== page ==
EMAILED ON June 24, 2019 BY Wes Schlagenhauf

Why did I pay more in 2018 taxes than Amazon?

According to a report from the Institute on Taxation and Economic Policy (ITEP, say whuut?), Amazon won’t be paying federal income taxes for the 2nd year in a row.

That’s right, Uncle Sam will get nothing from the e-commerce giant uh-gain — even though Amazon profited more than $11.2B in 2018.

For context, I paid over $900 more in taxes than Amazon did for 2018

Sure I (Wes Schlag) probably shouldn’t have hired the accountant running a $50 special, but that’s neither here nor there.

What business does one of the richest corporations in the world have paying less in taxes than a guy who’s never been profitable a day in his life?

You FICA be kidding me…

When President Trump signed the Tax Cuts and Jobs Act (TCJA) in 2017, he said it would curb special-interest tax breaks. But it seems to have had the opposite effect, according to the nonpartisan tax institute.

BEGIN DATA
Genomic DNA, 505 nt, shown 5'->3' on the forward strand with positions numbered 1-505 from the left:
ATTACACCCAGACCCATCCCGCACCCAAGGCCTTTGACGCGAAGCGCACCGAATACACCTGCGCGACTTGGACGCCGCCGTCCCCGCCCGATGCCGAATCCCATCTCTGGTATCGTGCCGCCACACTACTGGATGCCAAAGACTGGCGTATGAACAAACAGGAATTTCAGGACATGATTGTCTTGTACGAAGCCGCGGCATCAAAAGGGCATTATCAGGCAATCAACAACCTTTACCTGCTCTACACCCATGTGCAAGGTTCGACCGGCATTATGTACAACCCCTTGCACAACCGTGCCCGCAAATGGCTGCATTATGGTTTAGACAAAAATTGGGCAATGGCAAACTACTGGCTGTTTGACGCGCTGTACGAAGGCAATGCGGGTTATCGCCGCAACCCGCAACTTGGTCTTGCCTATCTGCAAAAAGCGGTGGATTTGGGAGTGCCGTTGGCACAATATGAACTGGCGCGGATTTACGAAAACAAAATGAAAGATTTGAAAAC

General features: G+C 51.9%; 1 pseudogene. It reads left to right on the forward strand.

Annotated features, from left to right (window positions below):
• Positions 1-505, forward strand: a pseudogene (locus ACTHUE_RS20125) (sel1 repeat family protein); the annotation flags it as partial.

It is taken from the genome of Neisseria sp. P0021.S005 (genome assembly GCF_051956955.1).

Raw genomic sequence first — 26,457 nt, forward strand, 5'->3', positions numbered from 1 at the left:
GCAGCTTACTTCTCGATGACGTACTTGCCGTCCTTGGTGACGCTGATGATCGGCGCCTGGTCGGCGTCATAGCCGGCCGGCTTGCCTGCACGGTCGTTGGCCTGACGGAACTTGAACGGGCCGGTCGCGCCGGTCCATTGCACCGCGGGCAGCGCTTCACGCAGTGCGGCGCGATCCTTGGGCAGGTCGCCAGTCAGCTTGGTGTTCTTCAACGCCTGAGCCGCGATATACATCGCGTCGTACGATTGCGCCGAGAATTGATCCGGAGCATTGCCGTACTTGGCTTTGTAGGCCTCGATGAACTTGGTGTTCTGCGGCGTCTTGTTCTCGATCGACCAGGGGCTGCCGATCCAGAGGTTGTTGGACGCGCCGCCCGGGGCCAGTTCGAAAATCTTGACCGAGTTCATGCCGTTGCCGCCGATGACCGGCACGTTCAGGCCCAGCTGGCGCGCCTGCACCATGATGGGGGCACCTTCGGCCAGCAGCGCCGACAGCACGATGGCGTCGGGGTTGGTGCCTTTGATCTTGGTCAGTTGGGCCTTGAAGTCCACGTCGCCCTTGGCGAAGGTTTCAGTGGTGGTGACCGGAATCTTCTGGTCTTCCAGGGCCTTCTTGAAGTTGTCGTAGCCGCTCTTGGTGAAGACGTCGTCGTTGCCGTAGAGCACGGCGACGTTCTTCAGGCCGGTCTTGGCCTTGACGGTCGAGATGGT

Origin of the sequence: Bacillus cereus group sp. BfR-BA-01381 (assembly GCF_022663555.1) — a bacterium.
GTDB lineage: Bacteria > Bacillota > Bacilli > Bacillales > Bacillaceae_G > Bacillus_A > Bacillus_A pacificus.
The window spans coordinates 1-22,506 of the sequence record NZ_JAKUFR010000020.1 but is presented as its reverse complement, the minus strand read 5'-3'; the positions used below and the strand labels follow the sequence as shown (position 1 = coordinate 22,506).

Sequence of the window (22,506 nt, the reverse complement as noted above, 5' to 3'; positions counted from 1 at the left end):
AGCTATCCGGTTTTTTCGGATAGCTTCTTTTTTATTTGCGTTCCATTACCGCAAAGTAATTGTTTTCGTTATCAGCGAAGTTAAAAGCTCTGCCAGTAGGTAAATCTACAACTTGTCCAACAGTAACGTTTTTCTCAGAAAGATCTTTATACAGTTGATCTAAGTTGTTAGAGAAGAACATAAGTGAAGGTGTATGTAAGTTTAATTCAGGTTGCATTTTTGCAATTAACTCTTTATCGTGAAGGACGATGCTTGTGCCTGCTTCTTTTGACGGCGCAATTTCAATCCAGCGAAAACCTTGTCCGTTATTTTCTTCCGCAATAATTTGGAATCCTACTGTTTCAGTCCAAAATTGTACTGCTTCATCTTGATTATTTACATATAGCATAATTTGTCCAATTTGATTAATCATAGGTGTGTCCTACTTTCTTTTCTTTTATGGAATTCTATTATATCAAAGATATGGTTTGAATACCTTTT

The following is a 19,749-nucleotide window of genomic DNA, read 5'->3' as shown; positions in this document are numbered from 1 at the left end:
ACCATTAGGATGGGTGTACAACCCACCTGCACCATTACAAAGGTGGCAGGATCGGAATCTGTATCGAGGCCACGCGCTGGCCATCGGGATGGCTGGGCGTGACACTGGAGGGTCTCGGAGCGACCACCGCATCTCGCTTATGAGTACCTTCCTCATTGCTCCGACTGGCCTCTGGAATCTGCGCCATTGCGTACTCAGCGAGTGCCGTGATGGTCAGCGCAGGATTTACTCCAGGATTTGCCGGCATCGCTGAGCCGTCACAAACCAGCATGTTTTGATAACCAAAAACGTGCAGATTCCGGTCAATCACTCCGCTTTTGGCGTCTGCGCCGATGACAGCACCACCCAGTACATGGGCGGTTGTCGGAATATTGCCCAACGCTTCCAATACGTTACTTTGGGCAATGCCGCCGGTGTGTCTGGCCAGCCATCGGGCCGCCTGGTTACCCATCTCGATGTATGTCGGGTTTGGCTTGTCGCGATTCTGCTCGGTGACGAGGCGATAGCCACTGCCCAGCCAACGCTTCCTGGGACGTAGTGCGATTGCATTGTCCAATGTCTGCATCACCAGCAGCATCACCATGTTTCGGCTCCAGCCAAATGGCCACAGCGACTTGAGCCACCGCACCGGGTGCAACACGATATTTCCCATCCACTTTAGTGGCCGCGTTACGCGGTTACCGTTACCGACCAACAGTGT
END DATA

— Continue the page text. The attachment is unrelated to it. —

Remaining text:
Not only did the TCJA lower corporate tax responsibility to 21% (down from 35% in previous years), it also provided the same types of loopholes and arbitrary write-offs as other plans in years past.

According to ITEP’s director of federal tax policy, Steve Wamhoff, Amazon’s tax plan is notoriously vague. “It’s hard to know exactly” what breaks the company is taking advantage of, he told Yahoo Finance.

This is nothing new…

From 2008 to 2015, more than 100 profitable corporations paid zero or less in federal income taxes at least once, and AT&T, Wells Fargo, JP Morgan Chase, Verizon, and IBM received a total of more than $130B in tax breaks.

Amazon’s not even the only company this year: Both General Motors and Netflix received a check from the government as well, despite the latter serving up record profits.

Things are lookin’ bleak

According to Wamhoff, as long as the TCJA sticks around, the corporate tax responsibility will continue to go down.

Unfortunately that means the world’s rising $22T debt will continue to rise (TCJA has contributed $1.9T to that) and, if 2019 is anything like 2018, that means so will mine.